Semi-bluffing is a sort of bluff where you have a poor hand or a drawing hand that can possibly improve. Against players with nothing it functions a lot like a bluff. Against players with something it functions as a form of aggression. It is a powerful tool, as it can lead to a deceptively powerful hand if the cards come to you. It can also be a source of great loss if overused or misused.
Semi-bluffing in Texas holdem is used best in typical bluffing situations. It's usefulness comes from the fact that players who recognize a bluff won't necessarily recognize when you make your draw. It is more useful (and preferable) against a lot of players, as opposed to outright bluffing, since the odds tend to be better. Other than that, you'll want to use semi-bluffing in late position, usually on the flop or turn, against mediocre flops, and against poor players.
Let's look at two examples of semi-bluffing from a perspective of odds and from a perspective of bluffing:
1. You have a Jack of Hearts, and a Ten of Hearts. The preflop betting round concludes with six players investing two bets each. The flop is Ace of Hearts, Queen of Spades, Seven of Hearts.
You are in a middle position, and decide to semi-bluff. Why? You've got draws, that's why! Any Heart or King will give you a hand. Whenever you have multiple draws like that, start thinking of what would be ideal. If a Heart pops up you have to worry about a higher flush draw, so you probably want the King of Hearts, as he is the most likely to be in someone's hand. A Queen of Hearts would be dangerous for you, since you'd be looking at a royal flush draw vs. a potentially made full house. Ideally you want a non-Heart King and the straight. That would be the nuts.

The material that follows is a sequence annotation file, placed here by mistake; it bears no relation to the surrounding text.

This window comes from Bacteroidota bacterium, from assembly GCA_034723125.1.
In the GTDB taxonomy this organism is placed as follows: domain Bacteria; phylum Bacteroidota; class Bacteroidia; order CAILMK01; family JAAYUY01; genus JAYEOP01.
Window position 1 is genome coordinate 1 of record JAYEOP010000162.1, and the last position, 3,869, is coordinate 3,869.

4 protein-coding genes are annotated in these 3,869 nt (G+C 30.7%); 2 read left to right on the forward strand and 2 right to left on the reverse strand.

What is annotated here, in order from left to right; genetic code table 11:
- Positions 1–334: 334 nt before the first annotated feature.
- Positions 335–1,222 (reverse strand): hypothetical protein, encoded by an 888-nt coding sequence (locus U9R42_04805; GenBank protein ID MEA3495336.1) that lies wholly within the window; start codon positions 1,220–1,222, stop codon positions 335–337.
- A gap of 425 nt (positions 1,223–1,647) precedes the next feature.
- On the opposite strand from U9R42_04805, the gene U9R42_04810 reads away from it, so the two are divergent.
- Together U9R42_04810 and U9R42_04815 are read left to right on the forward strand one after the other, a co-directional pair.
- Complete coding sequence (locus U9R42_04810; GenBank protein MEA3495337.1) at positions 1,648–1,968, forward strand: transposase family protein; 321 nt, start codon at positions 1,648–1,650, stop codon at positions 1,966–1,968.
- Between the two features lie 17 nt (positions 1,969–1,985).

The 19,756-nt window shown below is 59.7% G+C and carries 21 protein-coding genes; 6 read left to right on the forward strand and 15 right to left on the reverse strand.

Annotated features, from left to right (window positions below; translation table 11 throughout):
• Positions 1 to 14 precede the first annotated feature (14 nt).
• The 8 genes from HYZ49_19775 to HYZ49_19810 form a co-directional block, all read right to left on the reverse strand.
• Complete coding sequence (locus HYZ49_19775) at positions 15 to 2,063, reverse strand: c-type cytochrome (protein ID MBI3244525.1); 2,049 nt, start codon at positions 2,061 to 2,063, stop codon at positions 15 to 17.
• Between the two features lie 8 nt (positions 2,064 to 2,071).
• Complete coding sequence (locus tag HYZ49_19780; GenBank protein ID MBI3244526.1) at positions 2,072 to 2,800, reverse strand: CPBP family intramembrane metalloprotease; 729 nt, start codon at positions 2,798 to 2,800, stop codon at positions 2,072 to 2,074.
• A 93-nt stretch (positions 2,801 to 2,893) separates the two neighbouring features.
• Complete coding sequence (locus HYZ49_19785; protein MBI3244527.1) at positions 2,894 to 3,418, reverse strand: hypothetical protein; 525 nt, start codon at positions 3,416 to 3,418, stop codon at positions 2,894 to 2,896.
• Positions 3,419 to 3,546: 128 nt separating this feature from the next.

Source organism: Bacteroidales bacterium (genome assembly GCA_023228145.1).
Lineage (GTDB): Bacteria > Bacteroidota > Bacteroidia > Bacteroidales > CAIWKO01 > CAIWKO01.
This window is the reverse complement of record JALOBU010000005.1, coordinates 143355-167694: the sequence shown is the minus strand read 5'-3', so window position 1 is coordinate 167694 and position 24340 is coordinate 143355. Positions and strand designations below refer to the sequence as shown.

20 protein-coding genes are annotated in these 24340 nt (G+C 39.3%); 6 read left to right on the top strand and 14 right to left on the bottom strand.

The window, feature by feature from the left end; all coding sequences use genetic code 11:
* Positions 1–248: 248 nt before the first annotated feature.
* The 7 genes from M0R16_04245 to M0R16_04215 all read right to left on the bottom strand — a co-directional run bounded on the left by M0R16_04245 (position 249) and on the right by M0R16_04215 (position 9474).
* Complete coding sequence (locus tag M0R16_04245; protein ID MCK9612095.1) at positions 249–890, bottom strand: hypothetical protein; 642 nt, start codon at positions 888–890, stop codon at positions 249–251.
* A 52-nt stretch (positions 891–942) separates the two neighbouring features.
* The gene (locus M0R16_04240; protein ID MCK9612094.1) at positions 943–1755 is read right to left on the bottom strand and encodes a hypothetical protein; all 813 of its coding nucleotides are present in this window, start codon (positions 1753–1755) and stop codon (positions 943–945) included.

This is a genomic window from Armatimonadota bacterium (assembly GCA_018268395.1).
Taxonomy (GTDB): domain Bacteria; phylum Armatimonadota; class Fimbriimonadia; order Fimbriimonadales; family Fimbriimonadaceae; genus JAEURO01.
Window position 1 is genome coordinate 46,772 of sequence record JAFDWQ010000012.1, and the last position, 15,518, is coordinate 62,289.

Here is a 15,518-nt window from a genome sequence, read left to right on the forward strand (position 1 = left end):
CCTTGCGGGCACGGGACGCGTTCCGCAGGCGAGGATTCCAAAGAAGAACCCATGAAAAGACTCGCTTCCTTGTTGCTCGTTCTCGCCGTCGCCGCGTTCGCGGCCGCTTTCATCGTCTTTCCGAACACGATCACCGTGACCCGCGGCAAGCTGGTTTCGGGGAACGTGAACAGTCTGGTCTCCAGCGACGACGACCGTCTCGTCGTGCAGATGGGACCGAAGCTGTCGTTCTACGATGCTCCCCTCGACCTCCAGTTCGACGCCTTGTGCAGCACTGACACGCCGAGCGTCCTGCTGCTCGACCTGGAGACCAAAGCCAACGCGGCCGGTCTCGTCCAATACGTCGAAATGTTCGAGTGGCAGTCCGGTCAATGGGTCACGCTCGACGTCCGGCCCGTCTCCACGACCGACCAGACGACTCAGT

For simplicity's sake though, let's say that in your evaluation, either a flush or straight will give you a winning hand. You have twelve outs (don't count the King of Hearts twice). That's a little better than a 25% chance of hitting a winning card on the turn. Even re-raising or check-raising would be a good idea in this position based purely on odds. Even if you miss on the turn, it would be in your interests (based on players reactions) to continue to bet it right out.
2. You have a pair of sixes in the pocket.
Preflop action eliminates all but you and one other player who was in early position before you. You get a rainbow flop of Four, Five, Ten.
In this case you have to think of it more as a bluff. If this only player played a hand in early position, they probably have some overcards in this case. You want the pot right then and there. Most players will bluff back at you in this case with just an Ace in the pocket. Stick to your resolve. Bluff.
Your chances of getting that six are pretty slim, and not worth the odds. You only have to worry about your opponent having overpairs and matching the Ten. So you really have to evaluate the player, as opposed to the math in this case. I'd always try to be on the aggressive. You need information about his hand. Betting is a real good way to get information. Also, a casual semi-bluffing check-raise can be all you need to scare another player if you think they'll bluff at the pot.
Hope that gives a little insight into semi-bluffing. Remember with any bluff, you need to know your players, and not to use any bluffing tactic habitually.
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